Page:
Frank Ocean is elusive.  You never know when he's going to drop an album or make a surprise appearance.  His album Blonde is a cult classic, featuring tracks inspired by Brian Eno, incorporating ambient sounds with disruptive melodies and abrupt time-signature shifts.  His fascination with distorting and digitizing the human voice is artistically employed throughout the album, not to disguise vocal blemishes as many other contemporary pop songs do, but rather to display the disconnect from human connection in our internet and screen driven world.  I can go on and on about how much I love this artist and this album... OK, now about my experience at the show.  As thousands and thousands of fans rushed their way to the main stage, I pushed my way forward to get a decent view of Frank Ocean.  After all, I traveled cross-country to see him.  As they were setting up, there was an insane surround-sound setup that had different audio outputs all around us.  When Frank walked onto the stage, the audience roared as he put a cassette tape into the player, projecting it into the back left side of the auditorium. To further the nostalgic reverie, Spike Jonez comes on stage recording him with an old camcorder.  Now, you're probably wondering, how does this apply to the residency, Jay?  You just went to a music festival to live out your young adult life.  So what? Well... I'll tell you what.  I learned how to frame and curate experiences from this performance.  I learned with simple nostalgic cues and ideas, you can create impactful moments.

Ok, one last bit of inspiration, I promise.  I went to the Metropolitan Museum of Art to see the Rei Kawakubo/Comme de Garçon: The Art of the In-Between.  

The exhibit was phenomenal.  It was ethereal and pushed boundaries of beauty by distorting the silhouette and presenting familiar things in peculiar ways.  By working with simple binaries, like life and death or self and other, Kawakubo creates beautiful designs that inspire me to push myself as an avant-garde artist.  Some dichotomies I'm interested in exploring for this residency are bound and free, past and future, and self and other.   

Altogether, these 3 seemingly disparate, fun, and entertaining experiences I had in NY are a directly and indirectly affecting my creative path for this choreographic residency at the beach house. From immersive theatre engaging audiences, to activating nostalgic memories, to whimsical polarities; my journey as a creative individual cannot be removed from my experiences and my histories.

Sunday, July 30, 2017

Choreographic Residency: Week 3



I am writing this third week's blog entry 2500 miles cross country in NYC in a friend's apartment in Bed Stuy looking out the window overlooking some beautiful Brooklyn brownstones. Last week, I took my mother -- a feeble, yet surprisingly agile, Philippine immigrant woman whose english is limited -- to The Statue of Liberty. My mother never imagined coming to America as a child, let alone see the Statue of Liberty, a symbolic monument that welcomed immigrants as they arrived to the US amidst a striking NY cityscape. She, Lady Liberty, was spectacular. My mother and I could not believe our eyes as we took the ferry down to Liberty Island and stood beneath her in awe. We found ourselves amazed by the scale and detail of the colossal giant.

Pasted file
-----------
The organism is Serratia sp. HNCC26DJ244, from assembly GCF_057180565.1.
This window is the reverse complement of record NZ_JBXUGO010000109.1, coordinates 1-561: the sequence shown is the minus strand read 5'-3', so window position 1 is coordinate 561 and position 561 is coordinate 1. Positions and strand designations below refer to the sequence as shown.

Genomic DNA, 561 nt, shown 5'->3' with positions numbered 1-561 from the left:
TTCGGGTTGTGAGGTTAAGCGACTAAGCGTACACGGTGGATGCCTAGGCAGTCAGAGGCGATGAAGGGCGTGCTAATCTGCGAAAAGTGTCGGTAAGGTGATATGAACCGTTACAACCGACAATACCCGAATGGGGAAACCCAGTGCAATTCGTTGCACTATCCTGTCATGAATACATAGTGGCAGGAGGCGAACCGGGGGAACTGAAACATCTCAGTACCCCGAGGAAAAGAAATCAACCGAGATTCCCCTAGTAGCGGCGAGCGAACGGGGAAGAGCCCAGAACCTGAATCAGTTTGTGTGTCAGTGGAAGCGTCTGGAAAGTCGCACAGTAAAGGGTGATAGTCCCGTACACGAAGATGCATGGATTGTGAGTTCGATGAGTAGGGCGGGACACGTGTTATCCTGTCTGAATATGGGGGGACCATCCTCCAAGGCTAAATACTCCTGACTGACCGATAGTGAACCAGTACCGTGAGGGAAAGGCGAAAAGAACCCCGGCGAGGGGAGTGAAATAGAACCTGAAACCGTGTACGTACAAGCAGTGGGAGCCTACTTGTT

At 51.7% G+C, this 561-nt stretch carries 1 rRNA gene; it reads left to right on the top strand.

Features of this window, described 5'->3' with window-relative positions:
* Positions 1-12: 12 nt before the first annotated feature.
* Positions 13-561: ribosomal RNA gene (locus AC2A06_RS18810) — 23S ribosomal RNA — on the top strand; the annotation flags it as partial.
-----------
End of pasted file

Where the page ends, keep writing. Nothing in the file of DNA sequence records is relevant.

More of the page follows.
I had to explain to my mother the symbolic meaning behind the monumental gift from France, and she was surprised the statue purpose served as a beacon of light for newcomers entering the country. Together, my mom and I read the sonnet engraved at the bottom of the pedestal by Emma Lazarus.

The New Colossus 
Not like the brazen giant of Greek fame,
With conquering limbs astride from land to land;
Here at our sea-washed, sunset gates shall stand
A mighty woman with a torch, whose flame
Is the imprisoned lightning, and her name
Mother of Exiles. From her beacon-hand
Glows world-wide welcome; her mild eyes command
The air-bridged harbor that twin cities frame.
"Keep ancient lands, your storied pomp!" cries she
With silent lips. "Give me your tired, your poor,
Your huddled masses yearning to breathe free,
The wretched refuse of your teeming shore.
Send these, the homeless, tempest-tost to me,
I lift my lamp beside the golden door!" 


As my mother and I stood there, we couldn't help but be baffled by the current administration and their policies fueled by fear and xenophobia.  With Muslim bans and border walls, is this symbolic statue still a representation of America's open arms for refugees? Is she still the "mother of exiles?"  

This is not the first time, however, that the US has turned away refugees or immigrants.  We refused Jews entry into our country even with credible visas.  We had a Japanese registry and internment camp.  The following article paints a cyclical portrait of How America’s rejection of Jews fleeing Nazi Germany haunts our refugee policy today.

A few weeks back, I wrote about how I had difficulty connecting physical, emotional, and mental trauma to the beach.  Being here in NYC is giving me perspective and further information on how symbols and borders can serve as sites of trauma and healing.